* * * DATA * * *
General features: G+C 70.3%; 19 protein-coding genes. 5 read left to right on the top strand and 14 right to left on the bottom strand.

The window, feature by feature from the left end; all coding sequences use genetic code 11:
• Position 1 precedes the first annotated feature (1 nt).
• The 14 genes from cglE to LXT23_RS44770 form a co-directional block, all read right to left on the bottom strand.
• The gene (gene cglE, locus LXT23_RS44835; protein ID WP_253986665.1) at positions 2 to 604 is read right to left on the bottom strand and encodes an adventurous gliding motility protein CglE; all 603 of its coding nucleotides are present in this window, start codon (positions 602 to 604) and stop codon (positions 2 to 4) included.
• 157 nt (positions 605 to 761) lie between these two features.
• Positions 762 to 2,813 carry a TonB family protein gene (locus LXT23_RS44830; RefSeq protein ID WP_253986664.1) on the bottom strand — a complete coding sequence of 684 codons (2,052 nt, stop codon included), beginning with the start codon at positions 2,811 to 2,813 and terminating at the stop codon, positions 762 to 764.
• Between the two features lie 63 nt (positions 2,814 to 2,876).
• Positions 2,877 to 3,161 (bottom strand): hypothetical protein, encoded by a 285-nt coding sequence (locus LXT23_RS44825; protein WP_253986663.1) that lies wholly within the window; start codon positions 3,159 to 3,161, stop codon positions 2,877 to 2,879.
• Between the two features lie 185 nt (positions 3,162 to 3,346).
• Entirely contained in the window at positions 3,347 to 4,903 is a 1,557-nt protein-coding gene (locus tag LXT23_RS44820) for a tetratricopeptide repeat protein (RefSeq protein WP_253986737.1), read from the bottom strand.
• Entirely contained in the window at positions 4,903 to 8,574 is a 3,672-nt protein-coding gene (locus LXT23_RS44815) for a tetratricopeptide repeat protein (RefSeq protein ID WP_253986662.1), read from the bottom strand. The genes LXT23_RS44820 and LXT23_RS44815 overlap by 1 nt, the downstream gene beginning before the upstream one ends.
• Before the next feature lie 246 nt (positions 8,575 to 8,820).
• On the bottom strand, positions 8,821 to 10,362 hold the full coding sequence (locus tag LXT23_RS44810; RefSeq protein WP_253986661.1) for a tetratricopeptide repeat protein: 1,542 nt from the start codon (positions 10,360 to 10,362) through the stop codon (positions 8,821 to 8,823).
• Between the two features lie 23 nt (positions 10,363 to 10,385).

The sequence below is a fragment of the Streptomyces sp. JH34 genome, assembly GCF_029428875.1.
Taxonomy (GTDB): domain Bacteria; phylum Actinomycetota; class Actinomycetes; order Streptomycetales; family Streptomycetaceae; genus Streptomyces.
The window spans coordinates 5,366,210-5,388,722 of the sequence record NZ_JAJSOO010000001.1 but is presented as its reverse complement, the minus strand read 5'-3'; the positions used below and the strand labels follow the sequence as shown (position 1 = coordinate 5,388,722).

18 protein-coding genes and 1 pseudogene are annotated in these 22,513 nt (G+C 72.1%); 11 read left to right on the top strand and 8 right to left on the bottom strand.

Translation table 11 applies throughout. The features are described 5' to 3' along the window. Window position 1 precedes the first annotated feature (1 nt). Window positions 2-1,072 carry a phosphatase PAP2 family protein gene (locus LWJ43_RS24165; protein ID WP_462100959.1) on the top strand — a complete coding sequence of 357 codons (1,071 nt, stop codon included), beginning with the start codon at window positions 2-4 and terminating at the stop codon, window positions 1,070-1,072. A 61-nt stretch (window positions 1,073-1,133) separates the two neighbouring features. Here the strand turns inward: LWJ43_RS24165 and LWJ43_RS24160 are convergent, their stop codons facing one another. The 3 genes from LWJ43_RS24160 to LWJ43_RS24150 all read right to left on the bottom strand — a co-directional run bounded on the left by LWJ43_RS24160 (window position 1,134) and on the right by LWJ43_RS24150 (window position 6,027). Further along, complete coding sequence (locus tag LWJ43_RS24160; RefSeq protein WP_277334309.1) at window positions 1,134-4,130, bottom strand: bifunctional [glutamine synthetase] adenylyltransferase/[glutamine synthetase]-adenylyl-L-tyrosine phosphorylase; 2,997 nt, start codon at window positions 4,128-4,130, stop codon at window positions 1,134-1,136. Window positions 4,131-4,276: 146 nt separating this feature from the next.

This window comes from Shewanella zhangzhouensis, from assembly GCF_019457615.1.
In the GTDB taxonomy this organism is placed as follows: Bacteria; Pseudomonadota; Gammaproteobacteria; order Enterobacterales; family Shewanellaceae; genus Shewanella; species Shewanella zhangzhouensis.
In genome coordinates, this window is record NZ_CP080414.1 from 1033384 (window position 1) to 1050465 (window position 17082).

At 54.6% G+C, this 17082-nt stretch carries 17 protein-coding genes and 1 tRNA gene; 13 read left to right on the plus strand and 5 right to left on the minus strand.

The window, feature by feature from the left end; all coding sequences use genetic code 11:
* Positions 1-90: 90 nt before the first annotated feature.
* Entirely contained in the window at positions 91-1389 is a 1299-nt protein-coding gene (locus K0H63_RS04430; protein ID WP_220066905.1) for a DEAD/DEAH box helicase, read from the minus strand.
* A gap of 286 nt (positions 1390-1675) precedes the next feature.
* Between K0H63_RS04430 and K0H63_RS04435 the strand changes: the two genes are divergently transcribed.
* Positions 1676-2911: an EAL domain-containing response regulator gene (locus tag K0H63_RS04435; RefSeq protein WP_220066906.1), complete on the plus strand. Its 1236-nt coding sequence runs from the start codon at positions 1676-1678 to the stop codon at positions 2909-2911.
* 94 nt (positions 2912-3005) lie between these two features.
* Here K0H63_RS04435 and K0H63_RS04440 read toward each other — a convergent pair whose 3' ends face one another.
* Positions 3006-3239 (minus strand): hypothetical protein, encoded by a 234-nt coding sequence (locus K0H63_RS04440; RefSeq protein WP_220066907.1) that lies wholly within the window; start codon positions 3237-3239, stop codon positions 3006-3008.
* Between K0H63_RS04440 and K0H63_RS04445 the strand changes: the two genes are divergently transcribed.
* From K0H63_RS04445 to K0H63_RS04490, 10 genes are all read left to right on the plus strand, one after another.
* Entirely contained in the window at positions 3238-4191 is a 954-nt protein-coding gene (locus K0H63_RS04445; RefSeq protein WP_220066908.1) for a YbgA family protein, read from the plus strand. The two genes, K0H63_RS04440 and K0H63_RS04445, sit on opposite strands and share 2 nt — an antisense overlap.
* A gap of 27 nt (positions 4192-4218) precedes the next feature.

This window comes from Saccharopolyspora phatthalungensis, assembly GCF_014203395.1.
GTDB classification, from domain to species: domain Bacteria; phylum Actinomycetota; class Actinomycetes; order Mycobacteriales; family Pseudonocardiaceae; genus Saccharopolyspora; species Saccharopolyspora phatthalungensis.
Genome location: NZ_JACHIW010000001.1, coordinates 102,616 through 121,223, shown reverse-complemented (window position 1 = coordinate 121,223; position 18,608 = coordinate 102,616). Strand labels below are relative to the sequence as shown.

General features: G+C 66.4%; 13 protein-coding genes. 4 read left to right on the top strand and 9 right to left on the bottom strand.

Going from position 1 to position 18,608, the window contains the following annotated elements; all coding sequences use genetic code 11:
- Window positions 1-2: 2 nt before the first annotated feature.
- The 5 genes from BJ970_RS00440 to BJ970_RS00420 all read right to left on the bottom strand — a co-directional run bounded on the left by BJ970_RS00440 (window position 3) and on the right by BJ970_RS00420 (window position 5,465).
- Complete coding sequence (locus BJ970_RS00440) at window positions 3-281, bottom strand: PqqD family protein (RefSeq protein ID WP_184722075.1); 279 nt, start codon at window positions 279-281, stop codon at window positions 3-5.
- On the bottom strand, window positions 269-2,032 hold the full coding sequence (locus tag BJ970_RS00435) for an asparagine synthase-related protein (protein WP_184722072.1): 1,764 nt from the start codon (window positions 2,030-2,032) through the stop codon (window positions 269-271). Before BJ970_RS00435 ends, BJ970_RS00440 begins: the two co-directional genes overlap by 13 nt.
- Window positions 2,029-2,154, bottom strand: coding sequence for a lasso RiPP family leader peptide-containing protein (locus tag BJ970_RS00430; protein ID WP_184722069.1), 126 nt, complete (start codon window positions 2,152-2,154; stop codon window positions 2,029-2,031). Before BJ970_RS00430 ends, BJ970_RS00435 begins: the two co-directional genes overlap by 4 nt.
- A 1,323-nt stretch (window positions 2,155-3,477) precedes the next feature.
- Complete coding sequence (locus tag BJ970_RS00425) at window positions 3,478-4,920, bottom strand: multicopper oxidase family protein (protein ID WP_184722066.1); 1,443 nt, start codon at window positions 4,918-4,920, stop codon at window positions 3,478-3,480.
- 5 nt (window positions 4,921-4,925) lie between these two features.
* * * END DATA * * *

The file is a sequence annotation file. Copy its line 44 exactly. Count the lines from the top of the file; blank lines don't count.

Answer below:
- The 5 genes from BJ970_RS00440 to BJ970_RS00420 all read right to left on the bottom strand — a co-directional run bounded on the left by BJ970_RS00440 (window position 3) and on the right by BJ970_RS00420 (window position 5,465).